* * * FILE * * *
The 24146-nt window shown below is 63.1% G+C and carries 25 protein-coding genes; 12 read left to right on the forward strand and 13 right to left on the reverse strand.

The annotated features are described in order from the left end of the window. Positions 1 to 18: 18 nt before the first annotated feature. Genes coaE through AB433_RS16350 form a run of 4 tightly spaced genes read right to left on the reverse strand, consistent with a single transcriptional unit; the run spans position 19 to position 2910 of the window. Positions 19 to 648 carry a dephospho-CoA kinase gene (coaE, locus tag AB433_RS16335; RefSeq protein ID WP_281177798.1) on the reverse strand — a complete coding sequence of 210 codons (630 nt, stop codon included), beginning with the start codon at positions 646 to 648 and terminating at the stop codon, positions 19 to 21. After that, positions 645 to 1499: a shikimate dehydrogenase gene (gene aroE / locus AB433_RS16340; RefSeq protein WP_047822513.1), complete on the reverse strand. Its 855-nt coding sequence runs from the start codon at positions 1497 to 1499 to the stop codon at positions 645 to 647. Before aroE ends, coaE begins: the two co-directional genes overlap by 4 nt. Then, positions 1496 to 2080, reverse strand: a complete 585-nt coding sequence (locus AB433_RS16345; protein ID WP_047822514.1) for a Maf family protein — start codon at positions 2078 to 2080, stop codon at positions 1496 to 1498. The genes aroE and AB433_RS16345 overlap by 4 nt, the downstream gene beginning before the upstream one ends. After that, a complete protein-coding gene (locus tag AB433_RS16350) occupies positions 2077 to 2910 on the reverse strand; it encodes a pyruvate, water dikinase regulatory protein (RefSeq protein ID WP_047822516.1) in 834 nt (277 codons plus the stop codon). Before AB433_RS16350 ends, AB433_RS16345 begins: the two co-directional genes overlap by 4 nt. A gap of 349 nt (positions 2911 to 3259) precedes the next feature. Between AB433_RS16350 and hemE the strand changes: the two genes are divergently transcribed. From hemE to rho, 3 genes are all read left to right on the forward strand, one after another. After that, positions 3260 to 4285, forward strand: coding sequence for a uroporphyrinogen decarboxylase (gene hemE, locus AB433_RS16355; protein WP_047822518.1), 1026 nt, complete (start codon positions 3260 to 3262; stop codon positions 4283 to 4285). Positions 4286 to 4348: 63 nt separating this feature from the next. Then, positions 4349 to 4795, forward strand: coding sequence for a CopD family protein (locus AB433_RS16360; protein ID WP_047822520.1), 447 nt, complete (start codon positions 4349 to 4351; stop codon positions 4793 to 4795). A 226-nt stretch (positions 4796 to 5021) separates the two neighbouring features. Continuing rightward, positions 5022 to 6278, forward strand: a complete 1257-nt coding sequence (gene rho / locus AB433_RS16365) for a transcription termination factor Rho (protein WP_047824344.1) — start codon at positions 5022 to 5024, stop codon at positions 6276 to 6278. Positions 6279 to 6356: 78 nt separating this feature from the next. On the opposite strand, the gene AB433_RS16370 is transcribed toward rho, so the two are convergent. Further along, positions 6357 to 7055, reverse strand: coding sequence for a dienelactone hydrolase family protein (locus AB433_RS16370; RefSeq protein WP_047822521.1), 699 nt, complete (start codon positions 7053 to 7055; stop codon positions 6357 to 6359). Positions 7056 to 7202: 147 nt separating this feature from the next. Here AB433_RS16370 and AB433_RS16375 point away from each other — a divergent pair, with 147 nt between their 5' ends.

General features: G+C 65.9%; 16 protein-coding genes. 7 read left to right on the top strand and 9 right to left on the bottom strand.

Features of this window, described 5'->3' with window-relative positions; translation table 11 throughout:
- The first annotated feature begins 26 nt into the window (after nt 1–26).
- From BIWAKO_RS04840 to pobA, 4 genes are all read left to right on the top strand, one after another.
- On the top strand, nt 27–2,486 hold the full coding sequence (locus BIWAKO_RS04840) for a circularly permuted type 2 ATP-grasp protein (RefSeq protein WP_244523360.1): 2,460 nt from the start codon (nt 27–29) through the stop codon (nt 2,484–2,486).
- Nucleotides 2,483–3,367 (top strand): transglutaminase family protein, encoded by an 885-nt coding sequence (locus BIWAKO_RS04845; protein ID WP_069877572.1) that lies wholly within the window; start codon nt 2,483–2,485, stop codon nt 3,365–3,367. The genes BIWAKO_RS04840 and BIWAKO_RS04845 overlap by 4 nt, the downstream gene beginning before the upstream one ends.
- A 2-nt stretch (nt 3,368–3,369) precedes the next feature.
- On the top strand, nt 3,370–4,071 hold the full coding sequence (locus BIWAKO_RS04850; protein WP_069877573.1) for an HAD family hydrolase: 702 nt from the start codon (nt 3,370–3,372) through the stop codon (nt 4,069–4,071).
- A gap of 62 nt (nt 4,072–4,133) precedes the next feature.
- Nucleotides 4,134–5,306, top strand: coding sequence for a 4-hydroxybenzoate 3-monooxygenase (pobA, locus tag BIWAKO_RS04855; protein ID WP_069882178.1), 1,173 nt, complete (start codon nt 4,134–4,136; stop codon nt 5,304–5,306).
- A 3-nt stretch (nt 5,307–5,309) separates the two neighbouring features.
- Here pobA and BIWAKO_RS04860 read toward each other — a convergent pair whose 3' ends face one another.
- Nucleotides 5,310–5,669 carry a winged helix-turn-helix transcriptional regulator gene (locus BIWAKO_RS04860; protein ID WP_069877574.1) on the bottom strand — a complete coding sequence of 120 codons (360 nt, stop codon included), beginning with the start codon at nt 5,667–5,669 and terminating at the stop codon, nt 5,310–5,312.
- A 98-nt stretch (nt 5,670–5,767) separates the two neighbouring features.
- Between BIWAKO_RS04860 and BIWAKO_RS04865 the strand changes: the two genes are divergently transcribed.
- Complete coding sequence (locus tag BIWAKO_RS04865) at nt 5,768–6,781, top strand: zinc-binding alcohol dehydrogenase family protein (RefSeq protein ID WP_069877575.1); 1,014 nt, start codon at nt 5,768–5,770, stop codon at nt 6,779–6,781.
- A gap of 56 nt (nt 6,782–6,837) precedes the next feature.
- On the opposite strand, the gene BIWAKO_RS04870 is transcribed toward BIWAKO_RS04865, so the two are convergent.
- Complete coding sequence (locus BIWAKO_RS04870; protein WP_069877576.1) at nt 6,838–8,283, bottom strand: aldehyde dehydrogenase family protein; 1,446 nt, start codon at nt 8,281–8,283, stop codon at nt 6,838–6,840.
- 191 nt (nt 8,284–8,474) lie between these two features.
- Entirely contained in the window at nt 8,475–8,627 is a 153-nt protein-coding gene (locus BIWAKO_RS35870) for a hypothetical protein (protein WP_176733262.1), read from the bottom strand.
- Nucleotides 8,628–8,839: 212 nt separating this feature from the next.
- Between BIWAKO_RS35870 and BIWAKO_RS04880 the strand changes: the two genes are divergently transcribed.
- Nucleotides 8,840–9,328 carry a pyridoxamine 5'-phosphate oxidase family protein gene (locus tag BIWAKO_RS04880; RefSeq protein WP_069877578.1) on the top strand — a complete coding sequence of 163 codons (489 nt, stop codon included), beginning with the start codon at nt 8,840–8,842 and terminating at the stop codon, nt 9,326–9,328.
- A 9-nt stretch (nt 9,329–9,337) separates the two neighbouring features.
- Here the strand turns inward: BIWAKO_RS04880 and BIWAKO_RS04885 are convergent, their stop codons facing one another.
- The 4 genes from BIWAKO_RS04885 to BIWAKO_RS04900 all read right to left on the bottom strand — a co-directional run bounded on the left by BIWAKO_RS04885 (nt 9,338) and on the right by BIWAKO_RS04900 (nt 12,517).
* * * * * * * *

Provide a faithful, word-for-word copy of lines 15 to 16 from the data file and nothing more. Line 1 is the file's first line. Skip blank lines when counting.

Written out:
- Nucleotides 5,310–5,669 carry a winged helix-turn-helix transcriptional regulator gene (locus BIWAKO_RS04860; protein ID WP_069877574.1) on the bottom strand — a complete coding sequence of 120 codons (360 nt, stop codon included), beginning with the start codon at nt 5,667–5,669 and terminating at the stop codon, nt 5,310–5,312.
- A 98-nt stretch (nt 5,670–5,767) separates the two neighbouring features.